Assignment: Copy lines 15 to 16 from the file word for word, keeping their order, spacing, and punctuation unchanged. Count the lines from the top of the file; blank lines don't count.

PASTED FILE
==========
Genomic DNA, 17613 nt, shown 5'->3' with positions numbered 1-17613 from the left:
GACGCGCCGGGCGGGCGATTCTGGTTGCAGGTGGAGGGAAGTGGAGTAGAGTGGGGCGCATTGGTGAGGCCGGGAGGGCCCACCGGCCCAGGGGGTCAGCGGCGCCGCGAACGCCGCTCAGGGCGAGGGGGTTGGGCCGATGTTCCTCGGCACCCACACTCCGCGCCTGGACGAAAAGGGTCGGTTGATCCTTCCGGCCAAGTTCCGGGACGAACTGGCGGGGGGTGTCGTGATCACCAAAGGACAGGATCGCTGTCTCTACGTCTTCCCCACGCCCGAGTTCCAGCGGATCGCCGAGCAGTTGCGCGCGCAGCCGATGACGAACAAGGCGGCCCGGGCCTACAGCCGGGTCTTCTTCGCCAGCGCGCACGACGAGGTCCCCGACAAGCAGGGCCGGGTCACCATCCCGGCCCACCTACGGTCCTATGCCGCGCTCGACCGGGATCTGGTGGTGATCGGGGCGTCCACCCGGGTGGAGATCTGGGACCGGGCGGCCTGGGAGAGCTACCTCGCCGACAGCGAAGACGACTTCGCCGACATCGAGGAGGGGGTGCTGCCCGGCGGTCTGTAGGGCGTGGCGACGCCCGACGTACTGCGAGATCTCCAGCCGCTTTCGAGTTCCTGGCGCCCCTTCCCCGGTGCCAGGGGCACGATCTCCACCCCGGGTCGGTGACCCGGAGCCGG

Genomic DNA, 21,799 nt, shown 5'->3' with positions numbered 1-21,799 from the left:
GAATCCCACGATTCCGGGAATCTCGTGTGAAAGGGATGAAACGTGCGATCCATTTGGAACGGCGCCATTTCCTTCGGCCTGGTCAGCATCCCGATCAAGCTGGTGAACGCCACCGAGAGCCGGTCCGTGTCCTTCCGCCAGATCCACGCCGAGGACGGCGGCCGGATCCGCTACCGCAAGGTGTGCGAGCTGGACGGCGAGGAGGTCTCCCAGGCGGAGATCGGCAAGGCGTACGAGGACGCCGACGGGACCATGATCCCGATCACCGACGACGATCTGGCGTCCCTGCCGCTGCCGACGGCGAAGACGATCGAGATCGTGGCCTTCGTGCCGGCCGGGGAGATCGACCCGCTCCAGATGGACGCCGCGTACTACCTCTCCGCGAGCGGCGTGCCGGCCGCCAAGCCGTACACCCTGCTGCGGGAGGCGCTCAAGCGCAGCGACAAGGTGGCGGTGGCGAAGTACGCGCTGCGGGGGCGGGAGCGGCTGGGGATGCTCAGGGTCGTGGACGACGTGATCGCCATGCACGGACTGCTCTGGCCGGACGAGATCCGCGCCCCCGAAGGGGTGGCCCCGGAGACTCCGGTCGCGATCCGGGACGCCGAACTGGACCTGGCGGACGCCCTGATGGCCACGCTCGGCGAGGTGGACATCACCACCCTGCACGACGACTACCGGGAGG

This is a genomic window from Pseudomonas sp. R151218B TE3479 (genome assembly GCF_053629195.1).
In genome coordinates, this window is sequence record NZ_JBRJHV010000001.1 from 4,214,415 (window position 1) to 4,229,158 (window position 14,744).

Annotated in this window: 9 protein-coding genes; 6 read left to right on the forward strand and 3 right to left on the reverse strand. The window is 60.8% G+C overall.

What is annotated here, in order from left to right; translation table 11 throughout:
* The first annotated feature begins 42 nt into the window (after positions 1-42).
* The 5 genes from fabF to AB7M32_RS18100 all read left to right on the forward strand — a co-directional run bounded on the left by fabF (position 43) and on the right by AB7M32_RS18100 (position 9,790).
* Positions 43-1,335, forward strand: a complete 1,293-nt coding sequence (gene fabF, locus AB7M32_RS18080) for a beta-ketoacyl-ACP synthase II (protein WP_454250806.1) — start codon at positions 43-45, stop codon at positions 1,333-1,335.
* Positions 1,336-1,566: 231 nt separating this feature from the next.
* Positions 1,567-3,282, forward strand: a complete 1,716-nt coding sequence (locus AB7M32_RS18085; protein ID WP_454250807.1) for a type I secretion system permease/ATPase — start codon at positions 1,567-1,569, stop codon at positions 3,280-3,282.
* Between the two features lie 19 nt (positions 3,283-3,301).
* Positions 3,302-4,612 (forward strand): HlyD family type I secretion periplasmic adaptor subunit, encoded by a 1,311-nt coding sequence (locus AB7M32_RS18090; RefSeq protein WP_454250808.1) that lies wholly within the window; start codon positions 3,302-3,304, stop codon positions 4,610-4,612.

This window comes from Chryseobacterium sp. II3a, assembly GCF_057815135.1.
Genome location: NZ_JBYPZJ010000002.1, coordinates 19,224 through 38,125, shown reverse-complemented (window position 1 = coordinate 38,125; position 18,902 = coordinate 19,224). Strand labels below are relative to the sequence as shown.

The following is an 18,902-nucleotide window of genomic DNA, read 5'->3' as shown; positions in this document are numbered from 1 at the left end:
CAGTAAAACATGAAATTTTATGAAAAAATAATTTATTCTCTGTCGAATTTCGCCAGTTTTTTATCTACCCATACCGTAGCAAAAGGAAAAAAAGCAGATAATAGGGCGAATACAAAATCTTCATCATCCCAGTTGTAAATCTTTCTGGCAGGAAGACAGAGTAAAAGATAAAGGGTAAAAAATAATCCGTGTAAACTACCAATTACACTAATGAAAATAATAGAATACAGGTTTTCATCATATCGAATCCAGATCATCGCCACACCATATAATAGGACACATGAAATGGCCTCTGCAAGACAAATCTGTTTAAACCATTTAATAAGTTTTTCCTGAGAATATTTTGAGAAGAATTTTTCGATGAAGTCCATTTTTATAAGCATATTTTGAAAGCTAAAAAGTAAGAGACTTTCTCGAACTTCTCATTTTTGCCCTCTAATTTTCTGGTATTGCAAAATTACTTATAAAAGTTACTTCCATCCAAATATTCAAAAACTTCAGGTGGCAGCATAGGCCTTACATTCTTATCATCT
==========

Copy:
* Positions 3,302-4,612 (forward strand): HlyD family type I secretion periplasmic adaptor subunit, encoded by a 1,311-nt coding sequence (locus AB7M32_RS18090; RefSeq protein WP_454250808.1) that lies wholly within the window; start codon positions 3,302-3,304, stop codon positions 4,610-4,612.

This window comes from Chryseobacterium sp. II3a, assembly GCF_057815135.1.